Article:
If you manage to catch HW after it has hit someone (most easily done by first using down-special, having it bounce off the opponent's shield, catching it before it lands, then z-dropping it on the opponent as you land and re-catching the HW again; still with me?) the very next time you throw HW and it hits someone it will have already exhausted its hitbox and will instead immediately burst into flame upon touching the opponent. This obviously makes it extremely useful against aerial opponents, e.g. giving you a free Dair spike off-stage, so maybe consider holding onto it using ZAC and IZAC techniques combined with specials to potentially get the opponent off-stage before you throw it away in these instances.

If you're concerned about HW being shielded and then creating a hitbox on the ground that hurts both you and the opponent, buffer it out of a FH (or higher up) and it will run out of active frames and disappear before it touches the ground, then you can proceed to ignore it (or catch it if you wish).

I found two buffered setups that allow you to consistently make the HW land on the edge of the stage, burst into flame and then slowly fall past the ledge.
1. Ledge jump buffered horizontal directional airdodge towards centre-stage, turn around, then SH buffer down-special.
2. Get to the edge of the stage facing out (e.g. Dash/Run into the edge), stop, Jump directly up and buffer a directional airdodge back towards centre-stage, then SH buffer down-special.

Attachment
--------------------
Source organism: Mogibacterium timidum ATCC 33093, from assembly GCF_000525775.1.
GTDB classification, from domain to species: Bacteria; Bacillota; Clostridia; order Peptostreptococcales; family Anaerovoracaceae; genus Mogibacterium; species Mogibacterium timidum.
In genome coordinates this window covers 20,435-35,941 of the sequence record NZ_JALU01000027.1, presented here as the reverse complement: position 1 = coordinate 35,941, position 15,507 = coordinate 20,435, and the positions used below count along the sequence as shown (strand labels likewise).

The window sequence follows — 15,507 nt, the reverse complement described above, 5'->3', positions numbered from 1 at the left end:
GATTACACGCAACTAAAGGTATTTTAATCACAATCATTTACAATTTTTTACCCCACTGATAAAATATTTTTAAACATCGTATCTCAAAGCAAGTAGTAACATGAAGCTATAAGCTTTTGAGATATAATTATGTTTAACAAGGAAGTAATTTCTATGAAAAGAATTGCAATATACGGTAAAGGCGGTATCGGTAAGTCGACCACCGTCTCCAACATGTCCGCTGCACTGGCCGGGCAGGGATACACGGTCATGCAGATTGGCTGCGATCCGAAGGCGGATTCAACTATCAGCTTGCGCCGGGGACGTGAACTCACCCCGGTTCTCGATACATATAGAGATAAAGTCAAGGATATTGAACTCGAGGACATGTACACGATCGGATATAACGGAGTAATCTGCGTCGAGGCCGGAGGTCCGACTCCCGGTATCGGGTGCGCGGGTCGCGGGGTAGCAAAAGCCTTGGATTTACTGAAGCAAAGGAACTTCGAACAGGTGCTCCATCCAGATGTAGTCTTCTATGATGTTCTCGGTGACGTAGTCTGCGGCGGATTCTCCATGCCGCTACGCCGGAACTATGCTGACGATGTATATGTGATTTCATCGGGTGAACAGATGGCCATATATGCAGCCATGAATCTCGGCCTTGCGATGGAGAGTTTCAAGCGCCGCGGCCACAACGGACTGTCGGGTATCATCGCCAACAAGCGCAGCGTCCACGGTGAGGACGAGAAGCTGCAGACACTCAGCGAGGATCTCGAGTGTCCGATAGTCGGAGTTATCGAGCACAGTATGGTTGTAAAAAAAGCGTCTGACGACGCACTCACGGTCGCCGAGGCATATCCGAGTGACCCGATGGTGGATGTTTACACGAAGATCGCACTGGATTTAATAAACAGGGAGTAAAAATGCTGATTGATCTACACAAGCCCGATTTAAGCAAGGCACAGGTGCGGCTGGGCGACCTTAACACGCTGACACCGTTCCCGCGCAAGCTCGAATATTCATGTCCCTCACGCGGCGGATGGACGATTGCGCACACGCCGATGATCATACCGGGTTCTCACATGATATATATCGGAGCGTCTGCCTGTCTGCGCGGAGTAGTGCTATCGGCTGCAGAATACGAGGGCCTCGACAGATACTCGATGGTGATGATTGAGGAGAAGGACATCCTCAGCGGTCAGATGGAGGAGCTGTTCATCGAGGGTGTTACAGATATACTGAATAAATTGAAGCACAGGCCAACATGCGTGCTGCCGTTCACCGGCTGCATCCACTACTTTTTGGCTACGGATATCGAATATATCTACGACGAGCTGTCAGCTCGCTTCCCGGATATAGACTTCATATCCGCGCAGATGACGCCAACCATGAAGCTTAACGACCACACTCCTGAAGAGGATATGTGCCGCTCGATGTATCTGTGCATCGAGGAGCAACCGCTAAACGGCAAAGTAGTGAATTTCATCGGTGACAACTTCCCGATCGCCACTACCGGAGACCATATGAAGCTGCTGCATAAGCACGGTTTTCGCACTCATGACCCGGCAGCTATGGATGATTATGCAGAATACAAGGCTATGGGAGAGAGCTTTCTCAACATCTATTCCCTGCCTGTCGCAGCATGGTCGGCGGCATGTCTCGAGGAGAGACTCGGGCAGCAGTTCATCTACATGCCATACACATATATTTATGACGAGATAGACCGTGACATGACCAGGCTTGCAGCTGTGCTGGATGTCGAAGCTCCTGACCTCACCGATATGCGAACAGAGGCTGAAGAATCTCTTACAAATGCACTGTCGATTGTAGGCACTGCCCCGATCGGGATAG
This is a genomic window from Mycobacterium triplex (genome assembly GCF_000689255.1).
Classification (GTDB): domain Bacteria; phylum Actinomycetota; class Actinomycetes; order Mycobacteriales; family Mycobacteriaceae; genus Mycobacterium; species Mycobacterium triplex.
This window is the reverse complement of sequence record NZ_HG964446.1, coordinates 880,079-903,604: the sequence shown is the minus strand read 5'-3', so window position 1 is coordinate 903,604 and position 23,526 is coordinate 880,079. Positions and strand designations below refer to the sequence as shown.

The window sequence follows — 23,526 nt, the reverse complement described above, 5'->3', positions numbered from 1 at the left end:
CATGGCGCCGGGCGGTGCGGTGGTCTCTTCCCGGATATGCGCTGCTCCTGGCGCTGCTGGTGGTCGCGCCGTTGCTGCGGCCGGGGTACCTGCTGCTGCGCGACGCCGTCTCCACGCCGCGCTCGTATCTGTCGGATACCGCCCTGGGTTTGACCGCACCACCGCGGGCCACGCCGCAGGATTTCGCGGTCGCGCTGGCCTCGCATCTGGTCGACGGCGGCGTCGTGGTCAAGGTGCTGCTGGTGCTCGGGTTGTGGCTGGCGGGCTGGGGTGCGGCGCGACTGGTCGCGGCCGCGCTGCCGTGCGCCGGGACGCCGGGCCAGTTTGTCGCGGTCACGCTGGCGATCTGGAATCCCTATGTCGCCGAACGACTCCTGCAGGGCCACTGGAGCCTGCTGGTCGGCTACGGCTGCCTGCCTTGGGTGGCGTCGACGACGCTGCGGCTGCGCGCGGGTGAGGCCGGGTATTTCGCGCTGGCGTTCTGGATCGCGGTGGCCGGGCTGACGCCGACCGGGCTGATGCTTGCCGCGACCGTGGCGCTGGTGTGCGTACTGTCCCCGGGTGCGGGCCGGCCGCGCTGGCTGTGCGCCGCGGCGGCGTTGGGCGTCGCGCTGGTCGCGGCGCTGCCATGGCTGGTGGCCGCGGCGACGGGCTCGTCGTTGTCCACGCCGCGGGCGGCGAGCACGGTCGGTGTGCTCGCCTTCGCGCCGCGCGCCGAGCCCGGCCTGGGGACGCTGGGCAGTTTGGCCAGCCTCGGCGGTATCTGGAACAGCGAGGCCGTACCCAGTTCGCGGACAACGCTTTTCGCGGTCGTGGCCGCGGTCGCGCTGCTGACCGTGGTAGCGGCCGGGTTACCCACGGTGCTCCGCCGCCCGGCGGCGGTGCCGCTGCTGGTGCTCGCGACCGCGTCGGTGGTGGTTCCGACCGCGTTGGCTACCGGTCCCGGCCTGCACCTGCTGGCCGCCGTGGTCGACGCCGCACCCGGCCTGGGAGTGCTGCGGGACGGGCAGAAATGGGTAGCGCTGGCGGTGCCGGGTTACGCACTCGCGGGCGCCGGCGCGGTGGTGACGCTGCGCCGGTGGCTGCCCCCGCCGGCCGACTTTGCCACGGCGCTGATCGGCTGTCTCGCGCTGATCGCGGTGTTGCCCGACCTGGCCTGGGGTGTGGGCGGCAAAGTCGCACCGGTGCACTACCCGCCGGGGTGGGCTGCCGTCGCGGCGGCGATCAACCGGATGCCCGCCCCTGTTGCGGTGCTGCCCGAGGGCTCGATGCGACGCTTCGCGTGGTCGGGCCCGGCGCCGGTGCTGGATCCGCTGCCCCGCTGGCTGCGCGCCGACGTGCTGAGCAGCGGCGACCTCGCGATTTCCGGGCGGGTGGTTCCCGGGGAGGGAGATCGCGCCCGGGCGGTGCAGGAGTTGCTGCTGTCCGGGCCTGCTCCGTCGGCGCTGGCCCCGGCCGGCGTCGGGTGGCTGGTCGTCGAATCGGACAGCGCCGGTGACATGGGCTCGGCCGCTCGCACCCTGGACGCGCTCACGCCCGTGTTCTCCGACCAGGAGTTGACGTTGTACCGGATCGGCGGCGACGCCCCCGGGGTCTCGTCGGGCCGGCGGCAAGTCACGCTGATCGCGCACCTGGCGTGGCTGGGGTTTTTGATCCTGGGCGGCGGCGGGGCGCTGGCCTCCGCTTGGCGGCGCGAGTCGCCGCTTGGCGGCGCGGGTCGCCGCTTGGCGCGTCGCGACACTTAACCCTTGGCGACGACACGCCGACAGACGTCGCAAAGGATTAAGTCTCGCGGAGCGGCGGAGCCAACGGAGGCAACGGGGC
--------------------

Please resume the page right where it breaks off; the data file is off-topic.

Being able to consistently set this up is sweet because it can 2-frame recoveries and then if the opponent is caught in the flames off-stage you can get a Dair spike kill out of it.

Diagonal-down Fair/Bair cannot be FF'd until frame 3, and unlike with other aerials the FF cannot be buffered or held before/as you A-stick an aerial to have it automatically FF. So no, it's not you screwing up.

This is just a personal preference thing, but after giving A-stick Diagonal Fair/Bair a good go, I cannot overlook the added consistency that using the joystick for diagonal aerials provides, especially for using diagonally-down Fair/Bair off-stage.

Diagonal Fair/Bair have different tether areas/ranges to normal Fair/Bair tethers. And by different I mean holy ****, you would be surprised by how far up you can be and still have Diagonal down tether the ledge, and vice versa. Speaking of which,

Have you ever tried to tether the ledge, and you swear you were in range because past experience tells you it should have tethered. but it just didn't? And no it wasn't because you had been hit recently, or because you had recently been on the ledge, and it had nothing to do with grabbing the ledge too many times. You were in range, you tethered, and got nothing.
What if I told you, that for some reason (I can offer explanations, but it doesn't matter), the area within which you can be when the tether wants to come out to grab the ledge, is different depending on whether you are falling or not. I'm talking about a difference that I have tested and demonstrated to be at least 24 tiny training room squares of vertical height (same horizontal positon) on the frame the tether tethered, or in other words that's 2 and a half of the slightly bigger squares; certainly big enough for you to feel like you've definitely tethered in that area before and had it work, only this time it didn't, and hey maybe you were FFing, and had no jump, so maybe you're dead now.